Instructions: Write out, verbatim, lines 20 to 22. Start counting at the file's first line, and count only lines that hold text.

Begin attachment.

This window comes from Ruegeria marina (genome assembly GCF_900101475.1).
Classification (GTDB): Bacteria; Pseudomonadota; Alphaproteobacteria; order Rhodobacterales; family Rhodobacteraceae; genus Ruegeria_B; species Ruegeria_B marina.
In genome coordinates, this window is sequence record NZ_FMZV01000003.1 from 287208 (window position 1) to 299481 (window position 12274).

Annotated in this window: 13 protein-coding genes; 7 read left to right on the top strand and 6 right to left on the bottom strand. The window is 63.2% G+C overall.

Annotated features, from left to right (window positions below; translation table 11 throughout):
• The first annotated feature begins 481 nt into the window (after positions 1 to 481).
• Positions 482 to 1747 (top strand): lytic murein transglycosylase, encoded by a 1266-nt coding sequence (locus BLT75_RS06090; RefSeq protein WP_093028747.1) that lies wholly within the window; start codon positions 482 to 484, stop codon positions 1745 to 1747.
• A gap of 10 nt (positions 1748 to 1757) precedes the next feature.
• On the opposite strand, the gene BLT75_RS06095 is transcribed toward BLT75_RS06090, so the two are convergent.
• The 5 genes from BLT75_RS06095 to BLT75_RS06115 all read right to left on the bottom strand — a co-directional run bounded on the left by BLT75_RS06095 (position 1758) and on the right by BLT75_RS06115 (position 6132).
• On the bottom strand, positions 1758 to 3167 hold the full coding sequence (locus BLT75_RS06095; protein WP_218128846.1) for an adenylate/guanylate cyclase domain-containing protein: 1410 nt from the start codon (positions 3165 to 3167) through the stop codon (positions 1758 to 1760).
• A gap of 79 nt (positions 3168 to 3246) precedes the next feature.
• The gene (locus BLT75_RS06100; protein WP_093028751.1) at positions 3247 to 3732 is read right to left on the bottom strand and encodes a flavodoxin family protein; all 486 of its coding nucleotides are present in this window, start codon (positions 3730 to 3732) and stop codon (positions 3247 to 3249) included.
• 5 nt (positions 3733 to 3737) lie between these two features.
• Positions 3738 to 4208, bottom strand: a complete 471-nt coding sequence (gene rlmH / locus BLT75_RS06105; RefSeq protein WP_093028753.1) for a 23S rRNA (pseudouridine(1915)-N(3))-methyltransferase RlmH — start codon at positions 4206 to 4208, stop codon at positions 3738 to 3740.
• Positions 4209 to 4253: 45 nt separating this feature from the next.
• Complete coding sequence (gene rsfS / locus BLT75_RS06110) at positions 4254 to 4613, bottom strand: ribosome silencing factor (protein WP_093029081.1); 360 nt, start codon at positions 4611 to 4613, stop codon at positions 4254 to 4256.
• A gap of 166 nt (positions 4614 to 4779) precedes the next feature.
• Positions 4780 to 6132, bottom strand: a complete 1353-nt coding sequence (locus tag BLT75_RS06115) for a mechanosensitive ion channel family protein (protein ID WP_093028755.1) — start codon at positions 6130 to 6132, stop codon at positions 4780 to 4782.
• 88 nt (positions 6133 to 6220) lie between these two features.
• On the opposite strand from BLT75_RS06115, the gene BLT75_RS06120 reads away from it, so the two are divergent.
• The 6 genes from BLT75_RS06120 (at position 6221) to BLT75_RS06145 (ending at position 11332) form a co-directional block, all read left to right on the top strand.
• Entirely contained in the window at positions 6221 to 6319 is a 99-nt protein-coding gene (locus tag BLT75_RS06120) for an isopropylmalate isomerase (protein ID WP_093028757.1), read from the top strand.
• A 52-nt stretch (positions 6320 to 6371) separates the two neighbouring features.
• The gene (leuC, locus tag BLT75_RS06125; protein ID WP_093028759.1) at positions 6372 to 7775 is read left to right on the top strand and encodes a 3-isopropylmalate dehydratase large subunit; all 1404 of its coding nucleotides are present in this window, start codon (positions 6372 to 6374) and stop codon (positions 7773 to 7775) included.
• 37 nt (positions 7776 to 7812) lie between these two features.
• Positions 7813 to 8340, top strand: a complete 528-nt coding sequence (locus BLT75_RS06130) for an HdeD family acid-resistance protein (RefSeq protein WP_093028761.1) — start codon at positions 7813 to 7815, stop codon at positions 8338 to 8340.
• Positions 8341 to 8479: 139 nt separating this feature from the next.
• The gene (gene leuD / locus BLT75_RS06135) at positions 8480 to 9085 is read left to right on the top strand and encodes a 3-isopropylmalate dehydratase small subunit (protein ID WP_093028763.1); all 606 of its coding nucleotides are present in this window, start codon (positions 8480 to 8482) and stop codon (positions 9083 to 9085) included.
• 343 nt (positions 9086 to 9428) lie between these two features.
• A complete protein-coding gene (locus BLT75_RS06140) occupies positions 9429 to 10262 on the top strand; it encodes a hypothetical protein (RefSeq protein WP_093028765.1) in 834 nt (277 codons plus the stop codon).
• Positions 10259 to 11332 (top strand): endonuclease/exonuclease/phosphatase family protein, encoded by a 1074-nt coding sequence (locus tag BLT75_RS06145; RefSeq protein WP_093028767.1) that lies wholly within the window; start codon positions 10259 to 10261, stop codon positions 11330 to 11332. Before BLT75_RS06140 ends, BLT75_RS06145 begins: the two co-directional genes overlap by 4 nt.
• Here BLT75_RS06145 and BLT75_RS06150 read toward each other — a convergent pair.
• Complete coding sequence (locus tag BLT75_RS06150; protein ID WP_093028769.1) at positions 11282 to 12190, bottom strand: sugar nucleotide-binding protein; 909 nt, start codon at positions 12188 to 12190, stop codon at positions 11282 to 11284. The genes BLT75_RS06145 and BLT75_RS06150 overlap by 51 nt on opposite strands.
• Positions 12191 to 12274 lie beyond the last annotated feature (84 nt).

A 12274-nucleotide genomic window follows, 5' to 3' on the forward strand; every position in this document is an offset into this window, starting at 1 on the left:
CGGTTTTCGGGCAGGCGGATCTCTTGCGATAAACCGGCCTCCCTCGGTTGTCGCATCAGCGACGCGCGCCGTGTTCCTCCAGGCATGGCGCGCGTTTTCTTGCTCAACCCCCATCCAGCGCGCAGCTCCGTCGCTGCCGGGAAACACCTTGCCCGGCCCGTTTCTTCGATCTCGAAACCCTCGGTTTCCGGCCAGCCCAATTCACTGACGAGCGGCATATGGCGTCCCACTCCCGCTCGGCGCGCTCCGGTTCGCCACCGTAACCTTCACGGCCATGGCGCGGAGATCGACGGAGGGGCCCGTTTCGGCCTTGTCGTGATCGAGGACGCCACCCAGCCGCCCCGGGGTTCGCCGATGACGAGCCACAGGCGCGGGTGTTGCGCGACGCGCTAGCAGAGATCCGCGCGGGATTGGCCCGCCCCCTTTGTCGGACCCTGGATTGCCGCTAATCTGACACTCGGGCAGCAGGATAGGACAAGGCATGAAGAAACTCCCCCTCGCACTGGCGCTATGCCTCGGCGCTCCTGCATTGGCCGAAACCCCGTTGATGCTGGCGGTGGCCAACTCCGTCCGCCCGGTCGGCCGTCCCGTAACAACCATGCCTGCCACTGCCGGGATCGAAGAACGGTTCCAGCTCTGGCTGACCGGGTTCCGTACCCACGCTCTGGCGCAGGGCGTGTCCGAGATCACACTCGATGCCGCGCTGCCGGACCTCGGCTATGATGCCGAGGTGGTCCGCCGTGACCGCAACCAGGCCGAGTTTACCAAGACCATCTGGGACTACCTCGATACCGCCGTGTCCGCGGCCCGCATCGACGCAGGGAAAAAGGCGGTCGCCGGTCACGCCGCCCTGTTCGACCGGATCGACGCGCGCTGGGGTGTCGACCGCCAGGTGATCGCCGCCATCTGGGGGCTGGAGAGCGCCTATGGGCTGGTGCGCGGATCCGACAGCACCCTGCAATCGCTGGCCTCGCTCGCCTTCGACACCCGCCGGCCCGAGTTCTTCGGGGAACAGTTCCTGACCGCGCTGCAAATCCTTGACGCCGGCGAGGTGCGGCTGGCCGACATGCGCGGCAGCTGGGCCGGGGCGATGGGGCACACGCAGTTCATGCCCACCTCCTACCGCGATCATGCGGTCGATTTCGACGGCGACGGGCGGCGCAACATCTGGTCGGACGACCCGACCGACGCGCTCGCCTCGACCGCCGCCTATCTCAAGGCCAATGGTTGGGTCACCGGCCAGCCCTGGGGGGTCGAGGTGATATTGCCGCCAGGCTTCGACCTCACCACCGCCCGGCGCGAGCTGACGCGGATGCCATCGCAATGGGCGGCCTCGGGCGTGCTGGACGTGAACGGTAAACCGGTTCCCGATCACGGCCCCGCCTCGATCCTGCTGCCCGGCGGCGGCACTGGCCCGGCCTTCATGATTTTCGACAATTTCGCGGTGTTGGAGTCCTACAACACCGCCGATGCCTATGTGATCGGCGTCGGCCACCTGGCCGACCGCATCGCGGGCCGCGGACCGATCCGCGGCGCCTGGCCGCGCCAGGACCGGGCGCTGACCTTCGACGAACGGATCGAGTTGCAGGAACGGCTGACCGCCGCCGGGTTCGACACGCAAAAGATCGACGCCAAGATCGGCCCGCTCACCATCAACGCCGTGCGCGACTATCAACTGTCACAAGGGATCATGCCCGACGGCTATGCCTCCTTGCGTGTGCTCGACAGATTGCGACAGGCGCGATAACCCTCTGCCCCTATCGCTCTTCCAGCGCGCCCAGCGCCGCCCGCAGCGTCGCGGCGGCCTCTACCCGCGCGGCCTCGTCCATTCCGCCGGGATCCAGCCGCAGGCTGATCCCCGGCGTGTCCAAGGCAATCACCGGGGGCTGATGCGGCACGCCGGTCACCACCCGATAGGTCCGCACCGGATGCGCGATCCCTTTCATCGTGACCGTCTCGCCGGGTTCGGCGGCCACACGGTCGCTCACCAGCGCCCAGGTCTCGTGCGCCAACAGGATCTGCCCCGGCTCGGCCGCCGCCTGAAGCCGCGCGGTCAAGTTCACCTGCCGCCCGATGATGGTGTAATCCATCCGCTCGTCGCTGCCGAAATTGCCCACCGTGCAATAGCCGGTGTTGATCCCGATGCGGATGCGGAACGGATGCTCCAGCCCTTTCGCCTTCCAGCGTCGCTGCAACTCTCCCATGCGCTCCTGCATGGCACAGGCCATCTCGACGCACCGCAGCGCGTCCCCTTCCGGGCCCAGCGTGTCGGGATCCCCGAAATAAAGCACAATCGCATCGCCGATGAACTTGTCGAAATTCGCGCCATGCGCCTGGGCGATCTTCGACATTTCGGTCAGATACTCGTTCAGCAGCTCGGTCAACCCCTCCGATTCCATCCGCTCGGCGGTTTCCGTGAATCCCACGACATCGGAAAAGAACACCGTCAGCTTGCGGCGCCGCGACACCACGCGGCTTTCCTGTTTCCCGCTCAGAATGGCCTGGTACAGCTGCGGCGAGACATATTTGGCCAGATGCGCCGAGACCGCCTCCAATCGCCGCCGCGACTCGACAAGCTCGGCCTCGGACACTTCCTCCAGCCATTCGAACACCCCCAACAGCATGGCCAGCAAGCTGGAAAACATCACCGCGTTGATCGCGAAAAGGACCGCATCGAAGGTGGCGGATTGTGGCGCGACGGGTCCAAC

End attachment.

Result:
• 88 nt (positions 6133 to 6220) lie between these two features.
• On the opposite strand from BLT75_RS06115, the gene BLT75_RS06120 reads away from it, so the two are divergent.
• The 6 genes from BLT75_RS06120 (at position 6221) to BLT75_RS06145 (ending at position 11332) form a co-directional block, all read left to right on the top strand.